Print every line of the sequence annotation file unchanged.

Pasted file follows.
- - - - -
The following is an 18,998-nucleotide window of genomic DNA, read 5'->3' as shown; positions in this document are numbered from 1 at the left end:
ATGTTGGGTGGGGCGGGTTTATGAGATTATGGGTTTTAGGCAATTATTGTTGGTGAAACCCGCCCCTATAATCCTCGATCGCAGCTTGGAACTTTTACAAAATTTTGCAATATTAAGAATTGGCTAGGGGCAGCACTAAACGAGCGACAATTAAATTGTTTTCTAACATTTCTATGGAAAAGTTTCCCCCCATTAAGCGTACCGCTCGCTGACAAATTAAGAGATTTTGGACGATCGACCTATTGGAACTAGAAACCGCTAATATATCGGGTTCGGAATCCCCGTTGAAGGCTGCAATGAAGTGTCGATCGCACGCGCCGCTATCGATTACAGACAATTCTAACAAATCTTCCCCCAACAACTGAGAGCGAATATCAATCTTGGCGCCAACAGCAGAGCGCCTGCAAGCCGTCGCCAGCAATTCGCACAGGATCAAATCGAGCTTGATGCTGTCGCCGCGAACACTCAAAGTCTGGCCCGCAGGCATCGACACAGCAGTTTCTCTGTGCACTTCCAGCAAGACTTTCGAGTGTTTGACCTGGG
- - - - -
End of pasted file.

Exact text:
The following is an 18,998-nucleotide window of genomic DNA, read 5'->3' as shown; positions in this document are numbered from 1 at the left end:
ATGTTGGGTGGGGCGGGTTTATGAGATTATGGGTTTTAGGCAATTATTGTTGGTGAAACCCGCCCCTATAATCCTCGATCGCAGCTTGGAACTTTTACAAAATTTTGCAATATTAAGAATTGGCTAGGGGCAGCACTAAACGAGCGACAATTAAATTGTTTTCTAACATTTCTATGGAAAAGTTTCCCCCCATTAAGCGTACCGCTCGCTGACAAATTAAGAGATTTTGGACGATCGACCTATTGGAACTAGAAACCGCTAATATATCGGGTTCGGAATCCCCGTTGAAGGCTGCAATGAAGTGTCGATCGCACGCGCCGCTATCGATTACAGACAATTCTAACAAATCTTCCCCCAACAACTGAGAGCGAATATCAATCTTGGCGCCAACAGCAGAGCGCCTGCAAGCCGTCGCCAGCAATTCGCACAGGATCAAATCGAGCTTGATGCTGTCGCCGCGAACACTCAAAGTCTGGCCCGCAGGCATCGACACAGCAGTTTCTCTGTGCACTTCCAGCAAGACTTTCGAGTGTTTGACCTGGG